Magdalena Grifoll «Biological decontamination treatments are more effective, cheaper, and more sustainable»
Dr. Magdalena Grifoll, from the Faculty of Biology of the University of Barcelona, studies the biotechnological potential of environmental microbial communities for the decontamination of areas affected by mixtures of hydrocarbons and their derivatives.
What is your research group working on?
The Biodegradation and Bioremediation group of the University of Barcelona studies microbial metabolic networks involved in the biological degradation of organic contaminants (mainly polycyclic aromatic hydrocarbons, PAHs, and their O and N derivatives) in the environment. Our ultimate goal is to understand and optimize biodegradation processes in order to apply them to the decontamination of contaminated water and soil.
In terms of basic research, we study how these compounds are degraded, which bacteria populations attack them and how they interact with each other, and the response of the environment after a spill and during the recovery period, among others. With regard to applied research, we work with companies to develop and assess methods for the decontamination of soil, water and waste, conducting R&D work in the laboratory. In this latter case, companies bring us contaminated soil or groundwater and we determine whether or not it can be treated using biological methods. We analyse the soil and determine the type and concentration of the contaminant, quantify the degrading microbial populations and their activity, and perform different tests to determine the best conditions and adjustments to enhance the biodegradation of the contaminant. If the soil has a poor contaminant-degrading microbiota, we can also develop specialised microbial consortiums to use as inocula.
Where do most of contaminants come from?
We study pollutants of petrogenic or pyrolytic origin, that is, those resulting from the transformation and industrial use of oil and coal. We analyse soil and groundwater that may be affected by a spill, how to treat the waste from petrochemical industries, as well as industrial sites for the production, storage or transformation of fuels. This type of activity, involving the production, use and transport of these products, can always lead to accidental spills in the environment, and we aim to promote the biological elimination of these products.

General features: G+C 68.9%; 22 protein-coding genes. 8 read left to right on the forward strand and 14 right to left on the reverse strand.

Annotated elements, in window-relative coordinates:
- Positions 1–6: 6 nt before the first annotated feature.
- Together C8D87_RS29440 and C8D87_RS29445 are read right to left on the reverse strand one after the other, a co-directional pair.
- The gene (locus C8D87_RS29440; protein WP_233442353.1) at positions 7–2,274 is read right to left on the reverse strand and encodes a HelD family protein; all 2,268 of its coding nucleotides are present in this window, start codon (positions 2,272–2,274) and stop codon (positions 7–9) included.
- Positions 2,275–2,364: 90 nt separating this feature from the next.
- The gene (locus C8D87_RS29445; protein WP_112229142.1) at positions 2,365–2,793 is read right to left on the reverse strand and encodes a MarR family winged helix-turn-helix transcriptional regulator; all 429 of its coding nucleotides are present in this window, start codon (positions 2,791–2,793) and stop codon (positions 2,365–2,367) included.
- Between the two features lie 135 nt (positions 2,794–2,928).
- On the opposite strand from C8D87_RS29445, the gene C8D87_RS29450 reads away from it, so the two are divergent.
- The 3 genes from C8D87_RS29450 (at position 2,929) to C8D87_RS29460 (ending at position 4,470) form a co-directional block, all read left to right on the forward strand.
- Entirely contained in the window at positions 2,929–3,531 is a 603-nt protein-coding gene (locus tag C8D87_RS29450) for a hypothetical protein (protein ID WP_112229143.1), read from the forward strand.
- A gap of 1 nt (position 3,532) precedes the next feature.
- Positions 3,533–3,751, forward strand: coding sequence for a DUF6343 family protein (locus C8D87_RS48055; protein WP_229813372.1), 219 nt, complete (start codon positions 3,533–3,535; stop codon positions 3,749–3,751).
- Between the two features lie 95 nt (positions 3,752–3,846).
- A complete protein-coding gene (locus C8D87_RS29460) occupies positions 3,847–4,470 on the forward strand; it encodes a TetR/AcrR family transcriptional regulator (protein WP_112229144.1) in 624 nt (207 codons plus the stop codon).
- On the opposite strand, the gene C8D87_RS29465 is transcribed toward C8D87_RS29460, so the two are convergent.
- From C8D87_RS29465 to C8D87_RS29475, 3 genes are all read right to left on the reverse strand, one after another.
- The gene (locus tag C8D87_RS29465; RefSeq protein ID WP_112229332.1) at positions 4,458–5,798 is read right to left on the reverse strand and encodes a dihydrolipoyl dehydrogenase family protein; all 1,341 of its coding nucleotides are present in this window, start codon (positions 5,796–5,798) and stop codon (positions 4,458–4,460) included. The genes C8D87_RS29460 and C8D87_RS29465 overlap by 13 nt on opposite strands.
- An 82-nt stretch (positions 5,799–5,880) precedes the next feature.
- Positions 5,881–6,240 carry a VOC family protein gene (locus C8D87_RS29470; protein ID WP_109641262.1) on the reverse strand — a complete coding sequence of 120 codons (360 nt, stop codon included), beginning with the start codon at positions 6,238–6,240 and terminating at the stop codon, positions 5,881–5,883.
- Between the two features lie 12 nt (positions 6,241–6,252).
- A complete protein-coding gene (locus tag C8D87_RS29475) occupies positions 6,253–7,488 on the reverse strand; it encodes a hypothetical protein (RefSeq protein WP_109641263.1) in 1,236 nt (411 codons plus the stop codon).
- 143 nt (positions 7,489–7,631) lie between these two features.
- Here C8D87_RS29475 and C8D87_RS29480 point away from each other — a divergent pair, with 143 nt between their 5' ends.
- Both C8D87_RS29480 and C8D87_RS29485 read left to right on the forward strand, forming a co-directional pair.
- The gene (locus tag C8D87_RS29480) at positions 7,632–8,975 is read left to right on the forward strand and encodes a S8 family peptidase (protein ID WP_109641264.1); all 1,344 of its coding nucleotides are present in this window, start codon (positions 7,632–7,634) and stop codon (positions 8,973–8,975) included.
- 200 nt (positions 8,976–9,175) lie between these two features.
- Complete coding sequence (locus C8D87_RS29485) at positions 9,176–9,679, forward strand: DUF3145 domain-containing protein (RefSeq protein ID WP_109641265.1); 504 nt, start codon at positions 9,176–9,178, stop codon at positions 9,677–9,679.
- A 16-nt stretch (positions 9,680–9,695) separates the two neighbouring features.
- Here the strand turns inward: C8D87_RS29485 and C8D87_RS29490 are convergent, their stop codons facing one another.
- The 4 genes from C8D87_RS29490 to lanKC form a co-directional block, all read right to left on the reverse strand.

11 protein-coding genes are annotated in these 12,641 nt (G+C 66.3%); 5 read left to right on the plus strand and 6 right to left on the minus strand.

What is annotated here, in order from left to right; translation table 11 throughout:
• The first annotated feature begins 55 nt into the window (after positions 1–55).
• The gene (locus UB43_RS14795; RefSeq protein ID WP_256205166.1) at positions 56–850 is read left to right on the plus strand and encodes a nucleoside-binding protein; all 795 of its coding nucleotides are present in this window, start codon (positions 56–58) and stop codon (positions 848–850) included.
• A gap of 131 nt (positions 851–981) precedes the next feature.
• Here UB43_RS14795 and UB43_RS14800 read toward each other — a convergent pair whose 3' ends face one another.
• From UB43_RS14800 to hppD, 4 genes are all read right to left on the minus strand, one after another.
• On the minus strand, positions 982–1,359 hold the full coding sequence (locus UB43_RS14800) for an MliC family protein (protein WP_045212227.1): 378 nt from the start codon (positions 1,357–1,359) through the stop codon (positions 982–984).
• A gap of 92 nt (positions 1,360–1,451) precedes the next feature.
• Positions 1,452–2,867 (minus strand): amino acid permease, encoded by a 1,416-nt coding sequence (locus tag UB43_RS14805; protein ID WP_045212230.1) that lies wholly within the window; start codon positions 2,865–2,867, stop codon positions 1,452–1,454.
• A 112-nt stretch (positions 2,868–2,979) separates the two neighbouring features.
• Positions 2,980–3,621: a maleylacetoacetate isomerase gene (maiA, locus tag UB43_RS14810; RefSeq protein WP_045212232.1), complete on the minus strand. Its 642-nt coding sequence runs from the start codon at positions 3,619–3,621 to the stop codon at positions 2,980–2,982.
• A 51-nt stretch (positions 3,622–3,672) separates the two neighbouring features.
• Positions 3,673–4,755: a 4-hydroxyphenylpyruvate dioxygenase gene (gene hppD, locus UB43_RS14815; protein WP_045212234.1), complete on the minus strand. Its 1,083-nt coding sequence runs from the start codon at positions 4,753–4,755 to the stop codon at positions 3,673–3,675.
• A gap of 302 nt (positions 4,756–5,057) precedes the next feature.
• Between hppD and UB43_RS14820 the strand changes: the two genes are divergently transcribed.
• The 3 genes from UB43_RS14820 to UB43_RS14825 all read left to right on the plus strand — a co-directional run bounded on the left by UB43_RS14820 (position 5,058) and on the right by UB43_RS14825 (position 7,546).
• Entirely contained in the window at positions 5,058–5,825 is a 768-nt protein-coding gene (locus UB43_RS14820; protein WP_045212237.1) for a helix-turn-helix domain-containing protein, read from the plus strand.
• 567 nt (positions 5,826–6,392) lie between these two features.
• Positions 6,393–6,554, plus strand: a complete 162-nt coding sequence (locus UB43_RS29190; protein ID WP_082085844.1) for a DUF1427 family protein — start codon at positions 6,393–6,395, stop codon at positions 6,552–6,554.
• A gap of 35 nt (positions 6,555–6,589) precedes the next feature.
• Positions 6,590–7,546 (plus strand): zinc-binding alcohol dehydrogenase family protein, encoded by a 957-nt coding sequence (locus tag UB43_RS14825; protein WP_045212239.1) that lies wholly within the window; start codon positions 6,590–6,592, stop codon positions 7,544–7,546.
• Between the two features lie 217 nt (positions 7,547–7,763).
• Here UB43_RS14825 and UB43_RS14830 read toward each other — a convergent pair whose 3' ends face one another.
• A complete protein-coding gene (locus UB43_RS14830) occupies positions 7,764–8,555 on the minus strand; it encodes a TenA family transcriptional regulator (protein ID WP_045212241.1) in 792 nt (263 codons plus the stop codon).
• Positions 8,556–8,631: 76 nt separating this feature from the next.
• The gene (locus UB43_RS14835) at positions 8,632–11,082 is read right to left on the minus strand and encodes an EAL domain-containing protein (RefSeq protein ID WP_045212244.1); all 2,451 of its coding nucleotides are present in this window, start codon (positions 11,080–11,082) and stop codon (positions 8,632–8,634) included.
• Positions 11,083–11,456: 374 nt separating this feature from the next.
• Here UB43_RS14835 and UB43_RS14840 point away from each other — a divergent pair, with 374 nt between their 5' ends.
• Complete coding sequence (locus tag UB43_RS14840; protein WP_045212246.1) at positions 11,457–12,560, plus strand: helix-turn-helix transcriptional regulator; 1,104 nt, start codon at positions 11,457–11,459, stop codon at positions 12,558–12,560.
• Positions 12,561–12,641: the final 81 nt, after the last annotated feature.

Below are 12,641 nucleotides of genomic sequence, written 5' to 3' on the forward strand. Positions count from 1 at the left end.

What is the difference between chemical and biological decontamination?
Biological decontamination is much more sustainable. From an ecological point of view, it is the only treatment that restores soil functionality. Soils are home to a great diversity of living beings and their function as major carbon traps, fresh water reservoirs, and food producers is largely linked to the microbiota. Physical-chemical treatments are generally very aggressive and, besides eliminating contaminants, they destroy the microbiota and the structure of the soil, so they do not restore soil functionality; at least not in the short term. Another advantage of biological decontamination is that it is cheaper than chemical treatments. In addition, it does not introduce toxins, which are pollutants in themselves.